Bryan M. Gee and William G. Parker (2017)
A juvenile Koskinonodon perfectus (Temnospondyli, Metoposauridae) from the Upper Triassic of Arizona and its implications for the taxonomy of North American metoposaurids.
Journal of Paleontology (advance online publication)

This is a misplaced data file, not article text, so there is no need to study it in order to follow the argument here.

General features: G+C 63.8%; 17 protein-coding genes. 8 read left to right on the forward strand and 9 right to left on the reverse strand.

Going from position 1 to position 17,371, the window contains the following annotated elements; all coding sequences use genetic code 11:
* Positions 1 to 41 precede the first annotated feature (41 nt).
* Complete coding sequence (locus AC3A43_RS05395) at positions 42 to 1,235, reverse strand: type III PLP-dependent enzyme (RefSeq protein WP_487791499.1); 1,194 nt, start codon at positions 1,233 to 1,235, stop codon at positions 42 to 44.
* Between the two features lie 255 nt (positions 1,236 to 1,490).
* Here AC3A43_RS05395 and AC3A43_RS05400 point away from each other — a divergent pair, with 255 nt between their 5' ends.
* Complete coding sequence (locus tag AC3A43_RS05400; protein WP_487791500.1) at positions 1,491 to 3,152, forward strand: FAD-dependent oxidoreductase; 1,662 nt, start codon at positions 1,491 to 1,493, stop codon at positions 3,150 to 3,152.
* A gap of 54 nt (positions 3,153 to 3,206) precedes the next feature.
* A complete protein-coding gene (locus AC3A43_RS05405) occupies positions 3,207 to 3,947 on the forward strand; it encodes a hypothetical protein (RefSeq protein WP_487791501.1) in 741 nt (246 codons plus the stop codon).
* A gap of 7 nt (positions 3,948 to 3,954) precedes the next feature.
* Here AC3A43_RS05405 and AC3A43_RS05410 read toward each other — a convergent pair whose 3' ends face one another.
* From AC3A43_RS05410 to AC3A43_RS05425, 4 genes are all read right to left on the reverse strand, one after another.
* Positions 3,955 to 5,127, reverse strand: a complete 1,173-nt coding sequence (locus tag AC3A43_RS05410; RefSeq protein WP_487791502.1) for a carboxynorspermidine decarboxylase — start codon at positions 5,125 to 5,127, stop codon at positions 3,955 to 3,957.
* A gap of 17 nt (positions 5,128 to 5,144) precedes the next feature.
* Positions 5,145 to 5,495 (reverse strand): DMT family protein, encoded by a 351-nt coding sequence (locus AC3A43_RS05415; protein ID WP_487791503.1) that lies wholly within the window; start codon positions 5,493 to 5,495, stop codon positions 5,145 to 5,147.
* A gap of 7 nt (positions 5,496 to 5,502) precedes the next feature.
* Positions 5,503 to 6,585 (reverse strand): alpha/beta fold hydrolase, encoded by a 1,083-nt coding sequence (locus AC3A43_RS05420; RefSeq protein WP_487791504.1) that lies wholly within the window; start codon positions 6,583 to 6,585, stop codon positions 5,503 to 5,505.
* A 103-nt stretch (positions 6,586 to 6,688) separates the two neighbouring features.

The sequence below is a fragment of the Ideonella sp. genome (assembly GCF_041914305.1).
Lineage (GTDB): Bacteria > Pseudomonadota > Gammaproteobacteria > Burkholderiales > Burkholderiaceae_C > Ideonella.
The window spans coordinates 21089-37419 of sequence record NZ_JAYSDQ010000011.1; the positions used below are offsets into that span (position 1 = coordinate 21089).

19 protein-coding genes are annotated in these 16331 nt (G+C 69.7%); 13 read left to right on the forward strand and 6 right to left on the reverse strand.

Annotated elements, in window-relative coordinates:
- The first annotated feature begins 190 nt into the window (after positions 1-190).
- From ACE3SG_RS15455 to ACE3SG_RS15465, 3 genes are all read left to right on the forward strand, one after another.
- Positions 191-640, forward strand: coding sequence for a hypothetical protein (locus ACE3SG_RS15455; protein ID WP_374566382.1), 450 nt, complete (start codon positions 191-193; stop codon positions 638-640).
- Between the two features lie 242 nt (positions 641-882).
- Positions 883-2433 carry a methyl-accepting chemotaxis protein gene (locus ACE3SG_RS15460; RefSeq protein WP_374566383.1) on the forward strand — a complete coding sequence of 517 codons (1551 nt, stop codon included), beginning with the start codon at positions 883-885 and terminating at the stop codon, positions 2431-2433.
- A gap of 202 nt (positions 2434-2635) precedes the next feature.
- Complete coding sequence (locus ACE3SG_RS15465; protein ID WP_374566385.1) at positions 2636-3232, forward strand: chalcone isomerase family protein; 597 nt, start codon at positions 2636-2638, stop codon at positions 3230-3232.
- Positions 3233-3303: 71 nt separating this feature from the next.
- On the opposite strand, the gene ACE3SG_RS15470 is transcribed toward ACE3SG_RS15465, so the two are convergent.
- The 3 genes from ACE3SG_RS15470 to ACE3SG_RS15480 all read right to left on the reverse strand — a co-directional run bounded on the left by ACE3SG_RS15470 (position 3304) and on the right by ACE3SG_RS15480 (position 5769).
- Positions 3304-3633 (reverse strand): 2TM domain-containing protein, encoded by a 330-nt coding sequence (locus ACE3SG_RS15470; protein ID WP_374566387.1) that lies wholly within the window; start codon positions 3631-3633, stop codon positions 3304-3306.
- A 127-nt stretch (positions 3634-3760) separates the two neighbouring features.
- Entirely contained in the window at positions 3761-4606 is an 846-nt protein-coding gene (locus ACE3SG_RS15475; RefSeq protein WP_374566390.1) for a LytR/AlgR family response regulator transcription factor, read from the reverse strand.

Metoposaurids are temnospondyl amphibians that are well known from Upper Triassic deposits in North America, Europe, India, and Africa. Two species of metoposaurids, Koskinonodon perfectus and Apachesaurus gregorii, are among the most common fossils found in the Petrified Forest National Park (PEFO) of the southwestern United States. The two are distinguished on the basis of several cranial traits and the morphology of their intercentra, and are more informally distinguished by their overall size and biostratigraphic range. While material of adult metoposaurids is extremely common in Upper Triassic deposits, described material of juveniles is very rare, which limits the study of ontogenetic trajectories that would assist in assessing whether diagnostic traits of the smaller A. gregorii are also ontogenetically influenced traits in juveniles of K. perfectus. Here we report on material from a juvenile specimen of K. perfectus from the Petrified Forest Member (Norian) of the Chinle Formation in the PEFO. This specimen is significant because it represents the highest known occurrence of the species within the PEFO, documents a rare occurrence of a juvenile specimen of a North American metoposaurid, and records a rare North American metoposaurid specimen that includes associated cranial and postcranial material. Additionally, the combination of cranial features diagnostic of K. perfectus and intercentra of proportions intermediate between K. perfectus and A. gregorii in this specimen raises questions about the utility of several characters for species discrimination in North American metoposaurids.